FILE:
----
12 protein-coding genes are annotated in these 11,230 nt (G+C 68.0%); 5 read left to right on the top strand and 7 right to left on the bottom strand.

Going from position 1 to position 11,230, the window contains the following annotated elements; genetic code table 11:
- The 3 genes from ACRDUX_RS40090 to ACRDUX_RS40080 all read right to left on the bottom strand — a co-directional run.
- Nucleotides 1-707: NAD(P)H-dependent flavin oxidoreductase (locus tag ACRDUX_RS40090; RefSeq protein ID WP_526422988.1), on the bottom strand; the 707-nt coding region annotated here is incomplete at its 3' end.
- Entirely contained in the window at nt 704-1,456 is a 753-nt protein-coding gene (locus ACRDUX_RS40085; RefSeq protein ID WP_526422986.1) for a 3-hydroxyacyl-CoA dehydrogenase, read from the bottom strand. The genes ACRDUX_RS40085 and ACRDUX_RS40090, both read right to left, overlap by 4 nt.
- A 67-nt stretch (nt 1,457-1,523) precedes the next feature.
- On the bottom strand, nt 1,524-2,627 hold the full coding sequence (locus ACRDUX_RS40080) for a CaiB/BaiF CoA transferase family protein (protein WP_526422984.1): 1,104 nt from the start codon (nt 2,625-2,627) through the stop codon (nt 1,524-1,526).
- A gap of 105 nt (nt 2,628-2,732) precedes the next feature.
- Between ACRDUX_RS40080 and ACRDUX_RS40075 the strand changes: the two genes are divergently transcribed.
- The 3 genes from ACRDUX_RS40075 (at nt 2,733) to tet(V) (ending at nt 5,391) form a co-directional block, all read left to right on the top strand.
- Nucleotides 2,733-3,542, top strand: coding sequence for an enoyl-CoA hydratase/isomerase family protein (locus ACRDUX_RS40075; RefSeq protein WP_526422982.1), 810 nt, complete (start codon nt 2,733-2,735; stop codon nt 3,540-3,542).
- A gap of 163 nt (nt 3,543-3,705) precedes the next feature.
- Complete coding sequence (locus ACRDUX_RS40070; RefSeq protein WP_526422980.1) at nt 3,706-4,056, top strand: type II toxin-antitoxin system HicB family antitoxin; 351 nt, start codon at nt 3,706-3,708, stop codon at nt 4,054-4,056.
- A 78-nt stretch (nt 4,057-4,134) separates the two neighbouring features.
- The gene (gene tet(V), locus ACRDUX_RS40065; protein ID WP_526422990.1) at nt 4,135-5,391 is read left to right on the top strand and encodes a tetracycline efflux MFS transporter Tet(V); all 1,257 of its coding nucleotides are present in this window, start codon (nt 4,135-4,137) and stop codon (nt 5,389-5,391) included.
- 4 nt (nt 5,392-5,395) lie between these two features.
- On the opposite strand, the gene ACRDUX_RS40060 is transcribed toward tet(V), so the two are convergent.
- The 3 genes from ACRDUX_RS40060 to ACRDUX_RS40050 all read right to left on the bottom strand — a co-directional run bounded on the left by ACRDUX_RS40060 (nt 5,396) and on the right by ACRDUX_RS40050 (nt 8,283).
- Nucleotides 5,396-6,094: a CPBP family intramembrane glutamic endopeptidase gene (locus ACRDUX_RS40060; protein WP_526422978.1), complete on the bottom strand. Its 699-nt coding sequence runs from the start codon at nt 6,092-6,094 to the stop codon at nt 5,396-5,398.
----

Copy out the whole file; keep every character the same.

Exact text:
12 protein-coding genes are annotated in these 11,230 nt (G+C 68.0%); 5 read left to right on the top strand and 7 right to left on the bottom strand.

Going from position 1 to position 11,230, the window contains the following annotated elements; genetic code table 11:
- The 3 genes from ACRDUX_RS40090 to ACRDUX_RS40080 all read right to left on the bottom strand — a co-directional run.
- Nucleotides 1-707: NAD(P)H-dependent flavin oxidoreductase (locus tag ACRDUX_RS40090; RefSeq protein ID WP_526422988.1), on the bottom strand; the 707-nt coding region annotated here is incomplete at its 3' end.
- Entirely contained in the window at nt 704-1,456 is a 753-nt protein-coding gene (locus ACRDUX_RS40085; RefSeq protein ID WP_526422986.1) for a 3-hydroxyacyl-CoA dehydrogenase, read from the bottom strand. The genes ACRDUX_RS40085 and ACRDUX_RS40090, both read right to left, overlap by 4 nt.
- A 67-nt stretch (nt 1,457-1,523) precedes the next feature.
- On the bottom strand, nt 1,524-2,627 hold the full coding sequence (locus ACRDUX_RS40080) for a CaiB/BaiF CoA transferase family protein (protein WP_526422984.1): 1,104 nt from the start codon (nt 2,625-2,627) through the stop codon (nt 1,524-1,526).
- A gap of 105 nt (nt 2,628-2,732) precedes the next feature.
- Between ACRDUX_RS40080 and ACRDUX_RS40075 the strand changes: the two genes are divergently transcribed.
- The 3 genes from ACRDUX_RS40075 (at nt 2,733) to tet(V) (ending at nt 5,391) form a co-directional block, all read left to right on the top strand.
- Nucleotides 2,733-3,542, top strand: coding sequence for an enoyl-CoA hydratase/isomerase family protein (locus ACRDUX_RS40075; RefSeq protein WP_526422982.1), 810 nt, complete (start codon nt 2,733-2,735; stop codon nt 3,540-3,542).
- A gap of 163 nt (nt 3,543-3,705) precedes the next feature.
- Complete coding sequence (locus ACRDUX_RS40070; RefSeq protein WP_526422980.1) at nt 3,706-4,056, top strand: type II toxin-antitoxin system HicB family antitoxin; 351 nt, start codon at nt 3,706-3,708, stop codon at nt 4,054-4,056.
- A 78-nt stretch (nt 4,057-4,134) separates the two neighbouring features.
- The gene (gene tet(V), locus ACRDUX_RS40065; protein ID WP_526422990.1) at nt 4,135-5,391 is read left to right on the top strand and encodes a tetracycline efflux MFS transporter Tet(V); all 1,257 of its coding nucleotides are present in this window, start codon (nt 4,135-4,137) and stop codon (nt 5,389-5,391) included.
- 4 nt (nt 5,392-5,395) lie between these two features.
- On the opposite strand, the gene ACRDUX_RS40060 is transcribed toward tet(V), so the two are convergent.
- The 3 genes from ACRDUX_RS40060 to ACRDUX_RS40050 all read right to left on the bottom strand — a co-directional run bounded on the left by ACRDUX_RS40060 (nt 5,396) and on the right by ACRDUX_RS40050 (nt 8,283).
- Nucleotides 5,396-6,094: a CPBP family intramembrane glutamic endopeptidase gene (locus ACRDUX_RS40060; protein WP_526422978.1), complete on the bottom strand. Its 699-nt coding sequence runs from the start codon at nt 6,092-6,094 to the stop codon at nt 5,396-5,398.